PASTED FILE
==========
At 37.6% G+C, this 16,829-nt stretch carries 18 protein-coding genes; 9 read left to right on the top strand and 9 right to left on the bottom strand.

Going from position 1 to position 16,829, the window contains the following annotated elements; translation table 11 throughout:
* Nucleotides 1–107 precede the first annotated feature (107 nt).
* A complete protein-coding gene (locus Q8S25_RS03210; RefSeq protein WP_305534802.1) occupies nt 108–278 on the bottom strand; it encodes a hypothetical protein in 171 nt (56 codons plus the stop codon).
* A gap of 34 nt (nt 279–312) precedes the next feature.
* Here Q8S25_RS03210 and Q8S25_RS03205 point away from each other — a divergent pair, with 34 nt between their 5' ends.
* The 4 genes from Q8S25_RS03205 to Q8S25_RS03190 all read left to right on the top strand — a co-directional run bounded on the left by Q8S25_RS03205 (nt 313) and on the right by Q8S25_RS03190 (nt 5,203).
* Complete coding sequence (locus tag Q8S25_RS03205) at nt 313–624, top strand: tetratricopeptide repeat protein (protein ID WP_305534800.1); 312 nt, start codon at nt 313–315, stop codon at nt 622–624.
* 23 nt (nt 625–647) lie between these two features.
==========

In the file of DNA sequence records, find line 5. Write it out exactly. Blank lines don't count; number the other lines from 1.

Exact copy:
* A gap of 34 nt (nt 279–312) precedes the next feature.